The physician who took charge of his case in Maryatt's absence removed the facial dressing in hopes that restoring some visual stimuli might put an end to the increasing delirium and hallucinations. Other than a single basilisk glare that dismissed him with cold disdain, the Space Commander had not acknowledged anyone's presence since Maryatt had left... and his physical and mental condition continued to deteriorate.
That decline finally began to cause consternation among the labor grades and support personnel on the ward. They knew that the Supreme Commander had given orders that Travis must survive and if he died, by any means that might be counted negligence on their part, the whole ward would suffer for it. That anxiety was reaching dangerously explosive levels when Maryatt finally returned with Kiera Cameron.
Following Travis's violent outburst two days earlier, Kiera had been back in the clutches of the Interrogation Division within the hour. They had begun their work in earnest before Maryatt had arrived and although he had risked Servalan's wrath in retrieving her from their attentions a second time, he feared it was of little use. Whatever skills or abilities Cameron had once had, were, in all likelihood, eradicated by the physical and mental abuse that she had experienced the past two days.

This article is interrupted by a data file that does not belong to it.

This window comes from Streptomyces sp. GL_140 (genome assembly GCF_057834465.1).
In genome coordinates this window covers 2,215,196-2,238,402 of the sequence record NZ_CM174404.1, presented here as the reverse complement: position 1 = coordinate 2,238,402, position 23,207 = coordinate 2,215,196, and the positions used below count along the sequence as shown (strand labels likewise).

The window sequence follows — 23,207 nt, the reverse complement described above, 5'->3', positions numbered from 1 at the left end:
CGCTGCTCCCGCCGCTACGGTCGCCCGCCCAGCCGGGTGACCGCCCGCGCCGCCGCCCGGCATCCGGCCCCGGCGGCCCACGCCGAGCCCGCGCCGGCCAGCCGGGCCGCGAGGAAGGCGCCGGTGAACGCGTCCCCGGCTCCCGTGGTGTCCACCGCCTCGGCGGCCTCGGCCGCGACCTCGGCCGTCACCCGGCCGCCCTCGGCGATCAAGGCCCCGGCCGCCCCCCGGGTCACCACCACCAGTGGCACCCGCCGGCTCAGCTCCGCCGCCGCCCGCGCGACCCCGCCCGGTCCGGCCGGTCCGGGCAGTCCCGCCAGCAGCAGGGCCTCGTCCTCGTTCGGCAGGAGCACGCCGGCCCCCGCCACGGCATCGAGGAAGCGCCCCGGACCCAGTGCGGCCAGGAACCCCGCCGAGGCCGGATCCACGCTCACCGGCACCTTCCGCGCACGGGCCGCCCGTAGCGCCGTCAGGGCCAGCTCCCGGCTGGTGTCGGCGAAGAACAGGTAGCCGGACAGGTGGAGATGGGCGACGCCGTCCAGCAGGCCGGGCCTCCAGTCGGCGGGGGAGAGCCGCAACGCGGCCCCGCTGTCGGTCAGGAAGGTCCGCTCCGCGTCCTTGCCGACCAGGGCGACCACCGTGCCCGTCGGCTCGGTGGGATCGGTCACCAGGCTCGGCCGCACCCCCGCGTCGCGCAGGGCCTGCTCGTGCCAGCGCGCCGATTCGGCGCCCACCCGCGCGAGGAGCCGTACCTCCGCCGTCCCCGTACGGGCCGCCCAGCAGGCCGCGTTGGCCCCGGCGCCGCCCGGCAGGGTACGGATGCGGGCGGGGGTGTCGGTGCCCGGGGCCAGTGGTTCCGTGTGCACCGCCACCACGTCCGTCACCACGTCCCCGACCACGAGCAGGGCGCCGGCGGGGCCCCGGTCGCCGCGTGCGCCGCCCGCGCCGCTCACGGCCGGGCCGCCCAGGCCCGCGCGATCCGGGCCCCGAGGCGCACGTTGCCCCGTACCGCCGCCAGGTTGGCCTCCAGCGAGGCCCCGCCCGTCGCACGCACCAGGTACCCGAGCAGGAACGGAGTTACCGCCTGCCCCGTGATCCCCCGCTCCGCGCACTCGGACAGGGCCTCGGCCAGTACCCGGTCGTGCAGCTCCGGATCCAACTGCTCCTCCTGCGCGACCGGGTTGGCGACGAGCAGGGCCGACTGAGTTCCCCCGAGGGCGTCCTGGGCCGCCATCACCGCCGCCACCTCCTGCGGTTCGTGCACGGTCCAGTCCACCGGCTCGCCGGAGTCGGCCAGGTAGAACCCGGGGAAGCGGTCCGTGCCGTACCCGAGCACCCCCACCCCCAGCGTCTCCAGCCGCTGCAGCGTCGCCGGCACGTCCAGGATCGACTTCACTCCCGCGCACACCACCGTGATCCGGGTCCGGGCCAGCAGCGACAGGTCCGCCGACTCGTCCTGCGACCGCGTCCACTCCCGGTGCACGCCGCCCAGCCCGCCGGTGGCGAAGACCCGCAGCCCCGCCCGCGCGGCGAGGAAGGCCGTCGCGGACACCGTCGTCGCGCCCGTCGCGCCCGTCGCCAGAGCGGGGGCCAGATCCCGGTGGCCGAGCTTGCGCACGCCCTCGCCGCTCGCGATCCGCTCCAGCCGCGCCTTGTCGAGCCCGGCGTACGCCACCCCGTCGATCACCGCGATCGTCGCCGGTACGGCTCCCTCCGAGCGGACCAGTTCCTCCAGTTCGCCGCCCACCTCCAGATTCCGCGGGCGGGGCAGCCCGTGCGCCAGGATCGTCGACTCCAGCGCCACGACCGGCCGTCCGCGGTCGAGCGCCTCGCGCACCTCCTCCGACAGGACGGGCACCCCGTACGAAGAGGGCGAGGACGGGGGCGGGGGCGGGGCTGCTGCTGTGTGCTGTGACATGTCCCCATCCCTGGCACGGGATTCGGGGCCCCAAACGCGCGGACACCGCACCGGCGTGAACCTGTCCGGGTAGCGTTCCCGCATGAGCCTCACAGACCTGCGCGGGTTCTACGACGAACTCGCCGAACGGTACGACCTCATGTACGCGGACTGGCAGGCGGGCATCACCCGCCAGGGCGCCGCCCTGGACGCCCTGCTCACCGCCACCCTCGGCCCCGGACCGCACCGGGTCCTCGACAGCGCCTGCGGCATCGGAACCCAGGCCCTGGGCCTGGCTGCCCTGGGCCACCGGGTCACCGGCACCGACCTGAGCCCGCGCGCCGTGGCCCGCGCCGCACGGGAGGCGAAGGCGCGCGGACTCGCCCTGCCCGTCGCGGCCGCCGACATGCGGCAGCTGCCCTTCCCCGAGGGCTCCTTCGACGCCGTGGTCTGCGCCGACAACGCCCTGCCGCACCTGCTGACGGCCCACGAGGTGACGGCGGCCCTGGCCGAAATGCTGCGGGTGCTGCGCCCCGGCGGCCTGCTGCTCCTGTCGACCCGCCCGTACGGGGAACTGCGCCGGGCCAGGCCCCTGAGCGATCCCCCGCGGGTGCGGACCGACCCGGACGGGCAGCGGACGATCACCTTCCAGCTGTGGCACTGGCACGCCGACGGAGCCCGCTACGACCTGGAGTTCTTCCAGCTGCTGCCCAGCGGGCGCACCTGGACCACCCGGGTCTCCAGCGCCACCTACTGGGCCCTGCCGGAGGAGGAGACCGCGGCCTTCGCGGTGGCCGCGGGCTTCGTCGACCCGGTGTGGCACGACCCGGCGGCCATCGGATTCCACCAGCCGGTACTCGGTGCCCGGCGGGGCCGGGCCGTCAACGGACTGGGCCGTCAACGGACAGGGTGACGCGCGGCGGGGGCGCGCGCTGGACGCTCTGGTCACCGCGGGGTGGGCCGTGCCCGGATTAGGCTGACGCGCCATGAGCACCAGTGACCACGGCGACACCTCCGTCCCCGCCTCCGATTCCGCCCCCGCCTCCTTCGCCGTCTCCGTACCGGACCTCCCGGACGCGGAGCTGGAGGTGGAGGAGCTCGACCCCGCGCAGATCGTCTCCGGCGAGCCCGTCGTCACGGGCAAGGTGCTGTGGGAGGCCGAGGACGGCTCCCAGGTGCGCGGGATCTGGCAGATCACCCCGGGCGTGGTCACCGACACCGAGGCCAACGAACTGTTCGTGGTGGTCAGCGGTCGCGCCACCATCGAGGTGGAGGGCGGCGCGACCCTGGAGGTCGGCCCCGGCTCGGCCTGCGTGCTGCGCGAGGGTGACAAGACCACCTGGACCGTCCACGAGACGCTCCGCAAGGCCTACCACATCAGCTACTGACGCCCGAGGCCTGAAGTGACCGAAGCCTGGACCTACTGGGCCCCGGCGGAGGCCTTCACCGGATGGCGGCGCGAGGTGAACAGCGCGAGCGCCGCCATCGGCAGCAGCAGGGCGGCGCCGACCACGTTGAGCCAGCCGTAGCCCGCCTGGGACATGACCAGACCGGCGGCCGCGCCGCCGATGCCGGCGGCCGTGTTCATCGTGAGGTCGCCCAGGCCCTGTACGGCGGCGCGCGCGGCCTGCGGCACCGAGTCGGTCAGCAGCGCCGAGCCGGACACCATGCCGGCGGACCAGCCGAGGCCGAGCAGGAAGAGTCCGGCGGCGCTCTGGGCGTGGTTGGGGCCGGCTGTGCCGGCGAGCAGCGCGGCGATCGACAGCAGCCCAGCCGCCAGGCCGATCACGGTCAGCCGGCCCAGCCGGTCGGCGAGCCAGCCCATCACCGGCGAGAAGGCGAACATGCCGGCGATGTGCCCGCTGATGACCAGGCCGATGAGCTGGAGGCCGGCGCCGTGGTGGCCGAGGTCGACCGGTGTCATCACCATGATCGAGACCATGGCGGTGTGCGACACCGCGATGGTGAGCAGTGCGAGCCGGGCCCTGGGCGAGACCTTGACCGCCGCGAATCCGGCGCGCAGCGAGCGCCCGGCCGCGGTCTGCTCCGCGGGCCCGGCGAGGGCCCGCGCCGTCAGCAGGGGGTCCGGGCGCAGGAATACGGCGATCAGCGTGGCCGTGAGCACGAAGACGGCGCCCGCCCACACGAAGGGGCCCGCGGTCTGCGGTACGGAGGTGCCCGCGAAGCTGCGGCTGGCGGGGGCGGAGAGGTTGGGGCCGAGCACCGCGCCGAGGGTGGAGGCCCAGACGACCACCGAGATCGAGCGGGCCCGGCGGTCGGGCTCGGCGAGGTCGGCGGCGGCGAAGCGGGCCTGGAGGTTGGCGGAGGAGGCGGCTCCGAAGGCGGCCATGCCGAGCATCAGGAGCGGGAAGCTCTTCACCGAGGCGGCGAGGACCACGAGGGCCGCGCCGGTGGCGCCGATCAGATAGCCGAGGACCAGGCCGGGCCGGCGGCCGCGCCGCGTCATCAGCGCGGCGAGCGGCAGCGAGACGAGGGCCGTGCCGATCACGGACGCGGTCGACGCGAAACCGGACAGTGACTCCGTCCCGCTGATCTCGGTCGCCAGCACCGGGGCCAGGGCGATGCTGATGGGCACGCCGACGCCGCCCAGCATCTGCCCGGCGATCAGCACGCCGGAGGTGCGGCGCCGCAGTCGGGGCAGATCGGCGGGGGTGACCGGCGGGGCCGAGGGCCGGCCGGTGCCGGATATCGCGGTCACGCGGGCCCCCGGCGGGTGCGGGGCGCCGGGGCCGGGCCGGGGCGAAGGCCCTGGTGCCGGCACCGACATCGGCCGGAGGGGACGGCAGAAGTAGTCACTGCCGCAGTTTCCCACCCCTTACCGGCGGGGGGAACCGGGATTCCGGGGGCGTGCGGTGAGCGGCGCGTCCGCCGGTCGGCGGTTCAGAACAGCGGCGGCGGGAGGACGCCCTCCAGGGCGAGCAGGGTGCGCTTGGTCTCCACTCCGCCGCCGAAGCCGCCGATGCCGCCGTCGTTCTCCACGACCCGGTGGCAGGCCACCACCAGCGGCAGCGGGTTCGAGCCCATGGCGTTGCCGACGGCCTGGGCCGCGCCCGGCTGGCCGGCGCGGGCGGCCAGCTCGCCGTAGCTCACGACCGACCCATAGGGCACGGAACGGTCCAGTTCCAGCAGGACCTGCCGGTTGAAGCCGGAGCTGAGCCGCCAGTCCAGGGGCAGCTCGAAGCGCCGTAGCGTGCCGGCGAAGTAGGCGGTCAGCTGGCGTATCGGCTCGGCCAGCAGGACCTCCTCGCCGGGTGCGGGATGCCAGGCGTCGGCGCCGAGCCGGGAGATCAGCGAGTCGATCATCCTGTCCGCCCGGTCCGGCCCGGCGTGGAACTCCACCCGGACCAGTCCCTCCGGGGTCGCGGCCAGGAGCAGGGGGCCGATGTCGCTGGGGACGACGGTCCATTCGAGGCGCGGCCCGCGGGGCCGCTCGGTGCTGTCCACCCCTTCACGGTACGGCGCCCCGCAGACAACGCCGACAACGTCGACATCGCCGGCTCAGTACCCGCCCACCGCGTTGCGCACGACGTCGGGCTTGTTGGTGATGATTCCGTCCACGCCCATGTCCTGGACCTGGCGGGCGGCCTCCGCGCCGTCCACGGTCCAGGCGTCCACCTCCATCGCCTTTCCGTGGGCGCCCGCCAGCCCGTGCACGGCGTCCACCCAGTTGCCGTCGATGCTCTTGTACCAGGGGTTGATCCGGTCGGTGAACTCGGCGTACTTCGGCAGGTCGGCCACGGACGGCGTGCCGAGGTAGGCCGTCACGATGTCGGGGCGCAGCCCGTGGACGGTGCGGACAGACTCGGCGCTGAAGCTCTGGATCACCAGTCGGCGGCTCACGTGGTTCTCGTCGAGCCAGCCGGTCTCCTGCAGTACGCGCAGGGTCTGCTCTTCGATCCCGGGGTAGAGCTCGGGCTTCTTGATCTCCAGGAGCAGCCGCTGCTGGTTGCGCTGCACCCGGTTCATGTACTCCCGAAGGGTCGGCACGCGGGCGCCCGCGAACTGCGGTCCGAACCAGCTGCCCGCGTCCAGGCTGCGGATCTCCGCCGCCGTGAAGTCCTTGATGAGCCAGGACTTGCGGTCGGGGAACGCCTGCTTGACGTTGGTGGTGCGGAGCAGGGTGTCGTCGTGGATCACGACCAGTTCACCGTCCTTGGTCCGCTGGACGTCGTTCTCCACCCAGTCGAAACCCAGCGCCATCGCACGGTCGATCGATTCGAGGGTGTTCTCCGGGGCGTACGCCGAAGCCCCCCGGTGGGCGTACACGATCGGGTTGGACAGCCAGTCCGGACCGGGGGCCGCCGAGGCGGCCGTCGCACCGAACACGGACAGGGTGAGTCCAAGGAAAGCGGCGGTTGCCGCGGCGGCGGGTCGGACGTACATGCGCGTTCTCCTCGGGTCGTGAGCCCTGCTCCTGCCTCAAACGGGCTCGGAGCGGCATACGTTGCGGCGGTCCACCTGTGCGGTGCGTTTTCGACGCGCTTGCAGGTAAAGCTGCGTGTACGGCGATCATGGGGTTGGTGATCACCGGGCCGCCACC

Still, he had to try. He spoke in a gentle, pleading tone of voice,
"Kiera, I know you can hear me. I know there's some part of your mind, your will that they couldn't violate. Your patient needs you. Unless you can reach him, he won't survive. Only Death will be the winner."
"Why should I care?" she muttered, anguished. "After what he's endured, what I've endured...death would be a mercy, for both of us."
"Don't make it easy for them," he argued, trying to maintain a cold logic despite his own fears. "The Security Division feeds on hopelessness and despair. If you give up now there will be nothing left of you, even before they do their worst. Resist them just a little longer. Use your skills one last time."